This time our colorful character is Lawrence Washington, a blood-relative of George Washington.
The story comes to us from the February 23, 1908 issue of the New York Times.
[A repost, and somewhat related to the 4th of July.]
The story was mainly about the heirs of George Washington wanting to settle claims about land in the Ohio Valley. George Washington had surveyed out and claimed quite a bit of land there, but somehow those claims weren’t honored because of conflicting grants.
And, geez, the story goes, we really need to do something for these people carrying such illustrious blood. And even worse, one of them goes barefooted.
Most of the claimants, who are especially numerous in the Potomac Valley, need the money. A large number dwelling in Washington City and Alexandria have small government jobs in token of their blood, but there are not enough jobs to accommodate all. To some people it is a painful thing to meet an elderly Washington barefooted, a Washington catching dogs, a Washington dwelling in a shack, a Washington washerwoman.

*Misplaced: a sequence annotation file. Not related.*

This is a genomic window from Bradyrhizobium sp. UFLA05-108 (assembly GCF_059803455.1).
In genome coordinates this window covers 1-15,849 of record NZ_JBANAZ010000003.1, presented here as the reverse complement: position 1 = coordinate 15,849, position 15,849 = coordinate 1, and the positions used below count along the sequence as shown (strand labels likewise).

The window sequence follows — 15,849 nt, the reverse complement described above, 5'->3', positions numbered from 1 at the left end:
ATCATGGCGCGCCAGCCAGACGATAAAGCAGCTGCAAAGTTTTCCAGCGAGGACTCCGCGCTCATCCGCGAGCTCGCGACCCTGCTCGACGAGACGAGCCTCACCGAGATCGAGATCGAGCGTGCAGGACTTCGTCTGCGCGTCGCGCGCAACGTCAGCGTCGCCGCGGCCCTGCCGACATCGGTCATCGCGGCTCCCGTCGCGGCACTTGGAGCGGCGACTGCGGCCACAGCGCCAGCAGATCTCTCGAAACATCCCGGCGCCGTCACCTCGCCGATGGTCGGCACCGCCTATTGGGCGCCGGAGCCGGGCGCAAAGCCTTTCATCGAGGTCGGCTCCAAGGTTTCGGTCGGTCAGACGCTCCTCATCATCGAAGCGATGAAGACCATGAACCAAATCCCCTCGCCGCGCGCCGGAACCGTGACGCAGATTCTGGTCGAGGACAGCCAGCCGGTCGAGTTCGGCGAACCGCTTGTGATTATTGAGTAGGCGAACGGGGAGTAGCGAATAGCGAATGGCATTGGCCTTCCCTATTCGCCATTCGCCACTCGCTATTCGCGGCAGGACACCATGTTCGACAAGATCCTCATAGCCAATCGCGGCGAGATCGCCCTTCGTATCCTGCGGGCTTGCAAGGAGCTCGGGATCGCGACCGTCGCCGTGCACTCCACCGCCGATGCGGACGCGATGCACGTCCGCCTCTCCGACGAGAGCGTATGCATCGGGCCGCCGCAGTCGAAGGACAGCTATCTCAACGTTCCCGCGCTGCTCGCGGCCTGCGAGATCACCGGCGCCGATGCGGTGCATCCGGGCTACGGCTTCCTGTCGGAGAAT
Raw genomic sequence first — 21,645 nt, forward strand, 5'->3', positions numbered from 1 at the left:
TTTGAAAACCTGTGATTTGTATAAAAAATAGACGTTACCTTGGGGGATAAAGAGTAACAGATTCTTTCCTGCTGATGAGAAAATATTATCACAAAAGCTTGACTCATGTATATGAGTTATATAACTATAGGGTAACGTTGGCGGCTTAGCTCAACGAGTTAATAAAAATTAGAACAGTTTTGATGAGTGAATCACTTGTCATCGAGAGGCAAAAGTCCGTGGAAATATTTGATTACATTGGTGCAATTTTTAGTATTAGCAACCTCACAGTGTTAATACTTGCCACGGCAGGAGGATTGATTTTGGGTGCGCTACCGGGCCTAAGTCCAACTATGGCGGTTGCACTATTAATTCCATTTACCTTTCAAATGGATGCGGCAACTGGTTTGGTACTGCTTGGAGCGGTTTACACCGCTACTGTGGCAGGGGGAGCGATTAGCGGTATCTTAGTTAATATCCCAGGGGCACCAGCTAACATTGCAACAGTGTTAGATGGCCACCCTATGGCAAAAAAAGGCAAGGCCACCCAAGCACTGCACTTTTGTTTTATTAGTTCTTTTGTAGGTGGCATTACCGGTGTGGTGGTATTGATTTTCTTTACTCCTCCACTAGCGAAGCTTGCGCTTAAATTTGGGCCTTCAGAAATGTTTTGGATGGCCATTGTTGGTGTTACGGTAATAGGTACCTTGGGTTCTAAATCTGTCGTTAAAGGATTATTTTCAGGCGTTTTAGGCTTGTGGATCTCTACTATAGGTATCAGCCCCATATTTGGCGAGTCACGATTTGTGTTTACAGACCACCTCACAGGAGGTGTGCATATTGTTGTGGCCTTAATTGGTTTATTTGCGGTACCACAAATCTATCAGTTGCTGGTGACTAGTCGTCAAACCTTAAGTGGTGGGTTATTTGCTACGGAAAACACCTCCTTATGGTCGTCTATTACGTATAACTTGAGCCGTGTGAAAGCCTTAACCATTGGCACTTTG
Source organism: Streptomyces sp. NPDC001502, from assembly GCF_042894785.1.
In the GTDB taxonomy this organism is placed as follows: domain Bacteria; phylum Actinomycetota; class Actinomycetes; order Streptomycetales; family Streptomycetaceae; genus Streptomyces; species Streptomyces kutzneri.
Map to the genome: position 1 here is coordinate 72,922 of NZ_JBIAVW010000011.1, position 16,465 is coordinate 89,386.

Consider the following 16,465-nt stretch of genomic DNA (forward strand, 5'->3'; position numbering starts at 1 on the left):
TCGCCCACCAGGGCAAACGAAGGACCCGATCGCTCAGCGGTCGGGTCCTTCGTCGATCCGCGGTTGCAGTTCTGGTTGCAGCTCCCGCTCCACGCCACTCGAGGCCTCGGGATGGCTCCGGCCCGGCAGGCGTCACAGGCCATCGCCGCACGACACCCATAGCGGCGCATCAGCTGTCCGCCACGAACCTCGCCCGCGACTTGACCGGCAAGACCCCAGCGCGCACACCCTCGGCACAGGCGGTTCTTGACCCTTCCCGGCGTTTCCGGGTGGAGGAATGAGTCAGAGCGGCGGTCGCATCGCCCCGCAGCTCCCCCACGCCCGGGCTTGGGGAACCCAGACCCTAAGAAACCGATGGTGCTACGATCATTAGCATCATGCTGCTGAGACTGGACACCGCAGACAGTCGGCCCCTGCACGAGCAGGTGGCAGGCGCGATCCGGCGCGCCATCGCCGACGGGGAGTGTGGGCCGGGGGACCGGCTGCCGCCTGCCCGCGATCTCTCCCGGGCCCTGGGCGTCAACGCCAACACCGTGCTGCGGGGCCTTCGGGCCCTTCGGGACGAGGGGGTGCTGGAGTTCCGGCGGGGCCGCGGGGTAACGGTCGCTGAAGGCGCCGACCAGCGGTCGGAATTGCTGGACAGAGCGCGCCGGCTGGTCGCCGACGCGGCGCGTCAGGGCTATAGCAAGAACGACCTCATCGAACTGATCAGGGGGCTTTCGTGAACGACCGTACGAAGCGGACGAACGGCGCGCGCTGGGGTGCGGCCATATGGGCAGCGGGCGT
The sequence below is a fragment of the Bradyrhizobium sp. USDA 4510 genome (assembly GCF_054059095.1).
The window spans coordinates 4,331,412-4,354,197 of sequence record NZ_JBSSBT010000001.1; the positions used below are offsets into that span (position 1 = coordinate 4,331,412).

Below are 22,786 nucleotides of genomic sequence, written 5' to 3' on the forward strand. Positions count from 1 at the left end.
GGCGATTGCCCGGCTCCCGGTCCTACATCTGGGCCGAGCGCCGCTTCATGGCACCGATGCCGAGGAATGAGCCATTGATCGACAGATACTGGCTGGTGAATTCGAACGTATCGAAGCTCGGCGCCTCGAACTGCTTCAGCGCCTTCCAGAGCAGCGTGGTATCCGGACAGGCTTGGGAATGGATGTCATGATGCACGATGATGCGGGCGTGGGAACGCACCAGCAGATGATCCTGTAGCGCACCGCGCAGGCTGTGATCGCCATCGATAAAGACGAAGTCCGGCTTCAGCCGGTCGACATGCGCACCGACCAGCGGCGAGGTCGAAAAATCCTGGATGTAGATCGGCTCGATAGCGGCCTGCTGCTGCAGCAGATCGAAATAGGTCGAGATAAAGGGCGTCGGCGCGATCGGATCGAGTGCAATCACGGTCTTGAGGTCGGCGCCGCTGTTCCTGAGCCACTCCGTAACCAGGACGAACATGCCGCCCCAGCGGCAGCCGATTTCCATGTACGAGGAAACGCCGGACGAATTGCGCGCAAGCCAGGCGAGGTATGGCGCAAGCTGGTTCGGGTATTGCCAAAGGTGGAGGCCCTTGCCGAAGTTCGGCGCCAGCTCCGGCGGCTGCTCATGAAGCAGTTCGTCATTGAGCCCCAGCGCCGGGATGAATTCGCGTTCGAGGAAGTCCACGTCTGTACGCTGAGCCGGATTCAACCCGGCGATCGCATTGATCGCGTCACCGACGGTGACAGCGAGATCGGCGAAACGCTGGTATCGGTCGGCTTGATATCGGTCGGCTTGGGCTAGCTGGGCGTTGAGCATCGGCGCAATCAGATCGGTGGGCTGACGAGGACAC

The barefooted one would be Lawrence Washington, who is a descendant of Augustine Washington, George’s half-brother.
Lawrence Washington himself was unconcerned about his bare feet.
The heir of Washington said his shoes hurt him, so he always went barefooted, winter and summer, except to church.
That was back when somebody could just do that. Yeah, they were looked upon as oddities, at least in the big cities, but it wasn’t the sort of big deal that it is today.